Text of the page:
We should point out that some retailers describe this product as a “bowfishing kit.” However, you should know that this bow does not come with a bowfishing reel. We recommend ordering an AMS Retriever Pro at the same time, so you’ll be ready to fish when they arrive at your door.
Have you tried the Barnett 1108 Vortex H2O? Leave us a comment below and share your experience.
What is a Bowfishing Bow?
A bowfishing bow is similar to a hunting bow but with a special fishing reel attached. Of course, the fishing line is attached to the arrow instead of a fishing hook.
All you need to do is aim for a fish in the water, release the arrow, then use the reel to pull them in the boat. It’s about as easy as shooting fish in a bucket!
Don’t believe me? Check out the video below to see how easy bowfishing really is:
When shopping for bowfishing bows it can be difficult to know which one is right for you. A few of the features to consider include:
- Axle to axle length
- Draw weight
- Draw length
- Bow Weight
Recurve or Compound Bow
When shopping for bowfishing bows, you’ll need to decide whether you want a compound or recurve bow.
You will probably get a different answer about what style of bow you need from every fishermen you ask. That being said, we will briefly cover the differences here.
|Compound Bow||Recurve Bow|
|Pictured: Cajun Bowfishing Sucker Punch||Pictured: Cajun Archery Fish Stick|
The first thing you’ll notice when looking at compound bows are the wheels (also called cams) at the top and bottom of the bow. The cams are designed to make it easier to pull back the string while giving you the same performance as a recurve bow. This means less fatigue for the fishermen over a long day of fishing.
When you first pull back the string on a compound bow it will be hard until it reaches the “let off” point.
On a few of the bows we reviewed below, this point is around 60%.
So, when you pull back the string it will get easier at about 60 percent of the way back – around the point where it would take a lot of energy on a recurve bow.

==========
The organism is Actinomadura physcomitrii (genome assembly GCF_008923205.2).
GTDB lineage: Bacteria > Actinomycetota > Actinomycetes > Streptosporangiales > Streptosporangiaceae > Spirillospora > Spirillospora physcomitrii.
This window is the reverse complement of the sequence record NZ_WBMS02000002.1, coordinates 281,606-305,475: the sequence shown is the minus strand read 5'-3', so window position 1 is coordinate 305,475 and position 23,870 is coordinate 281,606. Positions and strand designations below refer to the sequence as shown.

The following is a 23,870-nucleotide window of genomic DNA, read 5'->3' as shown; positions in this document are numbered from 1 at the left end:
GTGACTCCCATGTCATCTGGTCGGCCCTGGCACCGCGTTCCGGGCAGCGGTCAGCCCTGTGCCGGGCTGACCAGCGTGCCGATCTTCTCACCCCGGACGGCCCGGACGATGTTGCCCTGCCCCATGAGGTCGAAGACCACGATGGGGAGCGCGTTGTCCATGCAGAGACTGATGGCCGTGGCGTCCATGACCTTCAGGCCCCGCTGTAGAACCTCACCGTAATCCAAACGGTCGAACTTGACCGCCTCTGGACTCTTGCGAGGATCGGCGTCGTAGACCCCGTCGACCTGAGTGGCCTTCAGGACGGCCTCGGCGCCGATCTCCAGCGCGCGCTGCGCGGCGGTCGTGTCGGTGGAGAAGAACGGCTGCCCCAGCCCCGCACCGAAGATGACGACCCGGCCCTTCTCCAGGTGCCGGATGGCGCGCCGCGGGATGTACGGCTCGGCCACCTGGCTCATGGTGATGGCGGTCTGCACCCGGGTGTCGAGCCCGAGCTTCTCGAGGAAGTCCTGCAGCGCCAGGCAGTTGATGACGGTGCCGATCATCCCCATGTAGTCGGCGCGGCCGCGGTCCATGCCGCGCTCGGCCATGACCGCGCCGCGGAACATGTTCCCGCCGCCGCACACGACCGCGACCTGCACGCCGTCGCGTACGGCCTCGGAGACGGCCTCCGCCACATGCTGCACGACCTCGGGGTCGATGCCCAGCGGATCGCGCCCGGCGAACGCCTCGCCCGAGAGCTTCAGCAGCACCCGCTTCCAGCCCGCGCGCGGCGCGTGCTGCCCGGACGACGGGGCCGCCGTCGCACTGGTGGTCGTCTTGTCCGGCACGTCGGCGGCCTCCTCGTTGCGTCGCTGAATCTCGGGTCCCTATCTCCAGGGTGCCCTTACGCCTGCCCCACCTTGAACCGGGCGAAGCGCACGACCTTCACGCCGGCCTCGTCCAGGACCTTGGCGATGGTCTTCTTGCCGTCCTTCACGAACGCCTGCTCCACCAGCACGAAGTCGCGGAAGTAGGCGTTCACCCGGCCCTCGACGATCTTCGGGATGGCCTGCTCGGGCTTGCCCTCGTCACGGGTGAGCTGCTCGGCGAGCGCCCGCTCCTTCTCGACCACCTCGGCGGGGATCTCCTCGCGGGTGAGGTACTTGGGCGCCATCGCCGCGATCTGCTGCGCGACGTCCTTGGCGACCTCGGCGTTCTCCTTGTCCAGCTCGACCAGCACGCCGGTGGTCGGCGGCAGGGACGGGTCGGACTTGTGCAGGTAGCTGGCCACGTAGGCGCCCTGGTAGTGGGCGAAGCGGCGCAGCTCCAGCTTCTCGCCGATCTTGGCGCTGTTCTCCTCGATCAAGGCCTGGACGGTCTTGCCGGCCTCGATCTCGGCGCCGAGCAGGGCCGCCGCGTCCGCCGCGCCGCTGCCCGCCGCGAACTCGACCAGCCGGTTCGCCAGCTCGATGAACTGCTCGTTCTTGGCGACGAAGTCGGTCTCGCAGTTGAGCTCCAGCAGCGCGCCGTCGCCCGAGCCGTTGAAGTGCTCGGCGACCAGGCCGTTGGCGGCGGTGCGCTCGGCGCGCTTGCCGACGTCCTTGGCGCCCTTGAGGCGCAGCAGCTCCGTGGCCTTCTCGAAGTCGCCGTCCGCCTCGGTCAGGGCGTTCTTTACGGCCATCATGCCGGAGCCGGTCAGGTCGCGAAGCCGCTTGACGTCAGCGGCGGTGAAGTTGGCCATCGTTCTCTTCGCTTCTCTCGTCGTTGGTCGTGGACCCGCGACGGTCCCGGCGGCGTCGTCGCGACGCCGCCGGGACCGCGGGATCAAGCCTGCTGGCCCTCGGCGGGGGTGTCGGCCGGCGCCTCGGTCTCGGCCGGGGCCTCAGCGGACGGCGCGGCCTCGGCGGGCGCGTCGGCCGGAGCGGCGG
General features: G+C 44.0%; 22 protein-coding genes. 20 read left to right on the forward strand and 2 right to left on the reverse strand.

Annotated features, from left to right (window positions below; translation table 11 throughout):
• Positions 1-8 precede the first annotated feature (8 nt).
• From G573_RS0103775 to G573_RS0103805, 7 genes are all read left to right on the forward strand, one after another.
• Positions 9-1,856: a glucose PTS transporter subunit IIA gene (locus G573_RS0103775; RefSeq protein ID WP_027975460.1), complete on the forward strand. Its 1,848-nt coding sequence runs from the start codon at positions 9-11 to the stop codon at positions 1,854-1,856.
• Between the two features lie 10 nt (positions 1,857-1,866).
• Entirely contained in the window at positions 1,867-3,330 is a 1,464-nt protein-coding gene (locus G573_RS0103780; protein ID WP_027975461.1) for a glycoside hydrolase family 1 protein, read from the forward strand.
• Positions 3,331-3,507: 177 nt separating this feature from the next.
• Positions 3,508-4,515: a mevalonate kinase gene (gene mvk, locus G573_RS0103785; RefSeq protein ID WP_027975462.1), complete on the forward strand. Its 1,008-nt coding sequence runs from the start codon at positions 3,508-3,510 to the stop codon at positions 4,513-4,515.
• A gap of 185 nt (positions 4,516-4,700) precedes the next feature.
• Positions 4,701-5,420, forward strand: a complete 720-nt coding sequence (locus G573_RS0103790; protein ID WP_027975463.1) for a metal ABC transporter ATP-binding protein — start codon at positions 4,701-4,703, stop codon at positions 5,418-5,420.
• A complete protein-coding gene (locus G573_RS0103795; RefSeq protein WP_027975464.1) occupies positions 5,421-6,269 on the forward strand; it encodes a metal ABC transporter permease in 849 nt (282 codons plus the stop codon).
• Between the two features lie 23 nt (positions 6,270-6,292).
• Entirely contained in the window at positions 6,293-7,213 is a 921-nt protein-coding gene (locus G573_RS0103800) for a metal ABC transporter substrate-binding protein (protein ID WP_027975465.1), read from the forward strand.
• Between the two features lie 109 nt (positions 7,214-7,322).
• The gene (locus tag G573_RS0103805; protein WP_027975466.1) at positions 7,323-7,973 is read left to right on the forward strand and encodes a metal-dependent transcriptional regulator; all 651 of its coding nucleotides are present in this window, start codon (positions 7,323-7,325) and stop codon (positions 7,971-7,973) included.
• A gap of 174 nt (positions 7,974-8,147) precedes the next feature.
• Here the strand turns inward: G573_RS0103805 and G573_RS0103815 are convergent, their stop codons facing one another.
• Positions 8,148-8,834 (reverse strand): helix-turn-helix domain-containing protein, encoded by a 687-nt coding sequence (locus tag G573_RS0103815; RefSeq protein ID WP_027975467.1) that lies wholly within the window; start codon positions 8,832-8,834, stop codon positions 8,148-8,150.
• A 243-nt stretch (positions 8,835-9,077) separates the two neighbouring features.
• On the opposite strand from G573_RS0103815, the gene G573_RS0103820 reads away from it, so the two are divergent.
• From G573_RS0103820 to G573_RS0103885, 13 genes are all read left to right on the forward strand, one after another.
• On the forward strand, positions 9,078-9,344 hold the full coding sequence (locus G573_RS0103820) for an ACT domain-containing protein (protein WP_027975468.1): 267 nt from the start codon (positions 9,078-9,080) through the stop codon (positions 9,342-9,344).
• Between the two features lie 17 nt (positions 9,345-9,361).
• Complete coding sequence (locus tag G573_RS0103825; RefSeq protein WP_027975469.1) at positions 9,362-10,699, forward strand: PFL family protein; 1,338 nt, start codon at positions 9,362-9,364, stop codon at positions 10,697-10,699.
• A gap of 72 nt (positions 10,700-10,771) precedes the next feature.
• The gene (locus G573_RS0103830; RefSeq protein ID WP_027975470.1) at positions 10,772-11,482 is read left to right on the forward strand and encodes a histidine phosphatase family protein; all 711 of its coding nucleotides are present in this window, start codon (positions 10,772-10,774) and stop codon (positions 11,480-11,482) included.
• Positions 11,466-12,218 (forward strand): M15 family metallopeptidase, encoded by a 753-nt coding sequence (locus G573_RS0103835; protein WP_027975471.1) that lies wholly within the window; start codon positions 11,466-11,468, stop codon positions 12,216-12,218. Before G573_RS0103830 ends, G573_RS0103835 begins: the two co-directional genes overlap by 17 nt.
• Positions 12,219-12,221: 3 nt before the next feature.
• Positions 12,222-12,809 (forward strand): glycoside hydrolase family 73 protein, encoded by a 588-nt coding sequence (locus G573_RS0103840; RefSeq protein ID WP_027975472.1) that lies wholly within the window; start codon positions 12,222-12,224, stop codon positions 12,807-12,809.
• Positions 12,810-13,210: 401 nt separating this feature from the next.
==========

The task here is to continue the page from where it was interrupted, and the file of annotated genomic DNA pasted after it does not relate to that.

In contrast, recurve bows do not use a pulley system. The resistance on the string is linear, meaning the farther you pull it back, the more strength you’ll need. Of course, the farther you pull it back, the more speed and distance you’ll get out it.
Many avid fishermen prefer a recurve bow over a compound bow because they can aim and shoot faster.
Recurve bows have an advantage over compound bows to catch fish that are on the move. In many cases recurve bows are cheaper and easier to maintain as well.
Can You Use a Hunting Bow to Bowfish?
In most cases you can use your hunting bow to go bowfishing. All you need is a kit to transform your hunting bow into a bowfishing bow.
That being said, you still may want to purchase a bow that is dedicated to bowfishing.
Well, when bowfishing for large fish like carp, catfish or alligator gar you will probably have to work hard to get the fish in the boat.
This fighting will put additional wear and tear on your bow, possibly causing parts to prematurely break.
The last thing you want when out deer hunting is to have one of your cams break from wrestling with a 75 pound gar earlier in the year. Not a good way to start hunting season if you ask me.
That’s why we recommend purchasing a bow specifically for bowfishing.